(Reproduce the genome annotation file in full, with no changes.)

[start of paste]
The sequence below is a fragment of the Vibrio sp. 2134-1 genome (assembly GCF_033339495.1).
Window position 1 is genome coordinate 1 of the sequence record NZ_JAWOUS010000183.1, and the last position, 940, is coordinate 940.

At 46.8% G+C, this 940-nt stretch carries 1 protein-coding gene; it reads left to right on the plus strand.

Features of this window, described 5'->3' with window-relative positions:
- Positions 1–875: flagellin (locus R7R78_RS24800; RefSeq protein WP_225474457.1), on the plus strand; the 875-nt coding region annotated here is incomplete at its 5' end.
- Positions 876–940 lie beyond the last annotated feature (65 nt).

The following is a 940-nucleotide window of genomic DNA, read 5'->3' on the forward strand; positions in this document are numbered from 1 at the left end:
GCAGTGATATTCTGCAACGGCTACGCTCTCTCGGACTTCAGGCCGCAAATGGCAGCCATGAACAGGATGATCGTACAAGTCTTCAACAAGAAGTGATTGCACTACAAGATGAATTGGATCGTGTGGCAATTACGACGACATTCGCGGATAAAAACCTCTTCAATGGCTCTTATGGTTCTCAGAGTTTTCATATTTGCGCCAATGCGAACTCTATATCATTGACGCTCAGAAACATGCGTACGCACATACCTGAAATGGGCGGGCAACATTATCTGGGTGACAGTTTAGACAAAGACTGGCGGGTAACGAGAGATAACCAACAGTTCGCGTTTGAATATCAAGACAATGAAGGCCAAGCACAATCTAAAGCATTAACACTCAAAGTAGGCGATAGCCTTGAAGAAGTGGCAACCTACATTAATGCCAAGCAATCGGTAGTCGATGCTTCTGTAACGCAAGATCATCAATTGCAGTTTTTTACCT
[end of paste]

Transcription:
The sequence below is a fragment of the Vibrio sp. 2134-1 genome (assembly GCF_033339495.1).
Window position 1 is genome coordinate 1 of the sequence record NZ_JAWOUS010000183.1, and the last position, 940, is coordinate 940.

At 46.8% G+C, this 940-nt stretch carries 1 protein-coding gene; it reads left to right on the plus strand.

Features of this window, described 5'->3' with window-relative positions:
- Positions 1–875: flagellin (locus R7R78_RS24800; RefSeq protein WP_225474457.1), on the plus strand; the 875-nt coding region annotated here is incomplete at its 5' end.
- Positions 876–940 lie beyond the last annotated feature (65 nt).

The following is a 940-nucleotide window of genomic DNA, read 5'->3' on the forward strand; positions in this document are numbered from 1 at the left end:
GCAGTGATATTCTGCAACGGCTACGCTCTCTCGGACTTCAGGCCGCAAATGGCAGCCATGAACAGGATGATCGTACAAGTCTTCAACAAGAAGTGATTGCACTACAAGATGAATTGGATCGTGTGGCAATTACGACGACATTCGCGGATAAAAACCTCTTCAATGGCTCTTATGGTTCTCAGAGTTTTCATATTTGCGCCAATGCGAACTCTATATCATTGACGCTCAGAAACATGCGTACGCACATACCTGAAATGGGCGGGCAACATTATCTGGGTGACAGTTTAGACAAAGACTGGCGGGTAACGAGAGATAACCAACAGTTCGCGTTTGAATATCAAGACAATGAAGGCCAAGCACAATCTAAAGCATTAACACTCAAAGTAGGCGATAGCCTTGAAGAAGTGGCAACCTACATTAATGCCAAGCAATCGGTAGTCGATGCTTCTGTAACGCAAGATCATCAATTGCAGTTTTTTACCT